“Beautiful British Columbia”: that’s what the provincial license plates say, and over the past year of living there I agree.
No longer in California, our trailer trips are now taken from our new home in Vancouver. Which means a few changes in trailer storage management, including the need to winterize! Even at sea level there can be snow in Vancouver…
So far we’ve made six trailer trips; here are some of our favorites.
Whistler; Big Mountains, Lots of Bears
Our favorite RV campground in the Whistler area is the Whistler RV Park, which offers spectacular views and well maintained campsites with full hookups. And considering it also caters to ATV enthusiasts (there are trails nearby for them) we have found it surprisingly quiet. In fact all the RV campgrounds we have visited so far in Canada have usually been pretty quiet; is that evidence of the low-key Canadian character?
There are some phenomenal hiking trails to be enjoyed. We like to take the ski gondolas up to the top (they run all summer) and start hiking at 6,000 ft. From the top of the Blackcomb Gondola you can take the Overlord, Lakeside, and Decker Loop trails and the views are incredible. On the way down, from the safety of the gondola car, we saw a black bear ambling across a ski run slope.
Note that the Decker Loop section can be closed due to snow even in late July. I cannot find current trail closure information on the web, so check in with Guest Services at the base of the gondola to see what
Take the Whistler Gondola to the top and you can hike the High Note Trail which offers incredible views; I feel like I’m in the Swiss Alps when I’m on it (it can also be closed right into August due to snow). Besides the views, the trail also features very friendly marmots. Please do not feed them.
You can do the High Note either from the top of the gondola, looping around and up to the peak of Whistler, or, near the top of the gondola take the Peak Chairlift (usually only runs on weekends) to start the hike, which is easier since there is more downhill than up on the route.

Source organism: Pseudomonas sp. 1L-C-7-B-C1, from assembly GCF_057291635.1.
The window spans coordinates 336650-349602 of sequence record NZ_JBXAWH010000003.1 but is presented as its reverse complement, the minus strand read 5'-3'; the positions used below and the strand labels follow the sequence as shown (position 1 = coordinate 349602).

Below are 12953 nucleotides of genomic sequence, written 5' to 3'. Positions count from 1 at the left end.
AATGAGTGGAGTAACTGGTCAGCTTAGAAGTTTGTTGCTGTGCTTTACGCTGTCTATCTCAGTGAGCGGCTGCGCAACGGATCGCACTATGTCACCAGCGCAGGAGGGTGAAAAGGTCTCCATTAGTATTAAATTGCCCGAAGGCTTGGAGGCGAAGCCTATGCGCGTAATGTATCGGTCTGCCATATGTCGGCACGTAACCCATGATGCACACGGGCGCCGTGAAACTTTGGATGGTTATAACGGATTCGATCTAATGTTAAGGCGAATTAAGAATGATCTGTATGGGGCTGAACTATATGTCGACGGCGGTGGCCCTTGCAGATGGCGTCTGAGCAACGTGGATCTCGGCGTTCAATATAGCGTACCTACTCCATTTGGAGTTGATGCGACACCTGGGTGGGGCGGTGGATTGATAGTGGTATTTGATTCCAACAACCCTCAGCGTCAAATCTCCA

There are some wonderful trails near Whistler that require an AWD high clearance vehicle to reach the trailhead. The Conflict Lake Trail starts at the campground on Callaghan Lake, which is at the end of a rough 8km forest service road that starts at the Alexander Falls Touring Center (winter destination for x-country skiing and snowshoeing) on Callaghan Road off Hwy 99. The trail leads to Journeyman Lodge, which is only open in the winter but in summer makes for a great lunch spot since they conveniently leave their patio chairs out! Bring your repellent and a head net, as the route is rife with mosquitos during the warm months. On the way back down the forest service road, from the safety of the car, we saw a black bear. And there was lots of bear scat on the trail; bring bear spray.
For some alpine views, and a more challenging hike, try the Brandywine Meadows Trail. The first two km is a very steep climb of about 330m/1,000ft but then it starts to level out and you reach a beautiful meadow. The extremely ambitious will continue on and up to the top of Brandywine Mt, an additional 800m. It is a steep, rocky, and finally snowy climb, even in August. Bring your microspikes and always be prepared with the hiking 10 essentials!
A busy trail, but definitely worth doing, is the Joffre Lakes Trail, an hours drive north of Whistler. A day use pass is required, and it will be checked for at the trailhead so don’t skip it! In the summer months to avoid crowds do it during the week and start as early as you can. Also consider taking the shuttle.
At the end of the trail at the Third Lake there is a fine view of the Matier Glacier, which clearly is receding, so don’t wait 20 years to see it as it may no longer be visible from the trail.
There are more trails to be explored in the Whistler area and eventually we intend to get to all of them!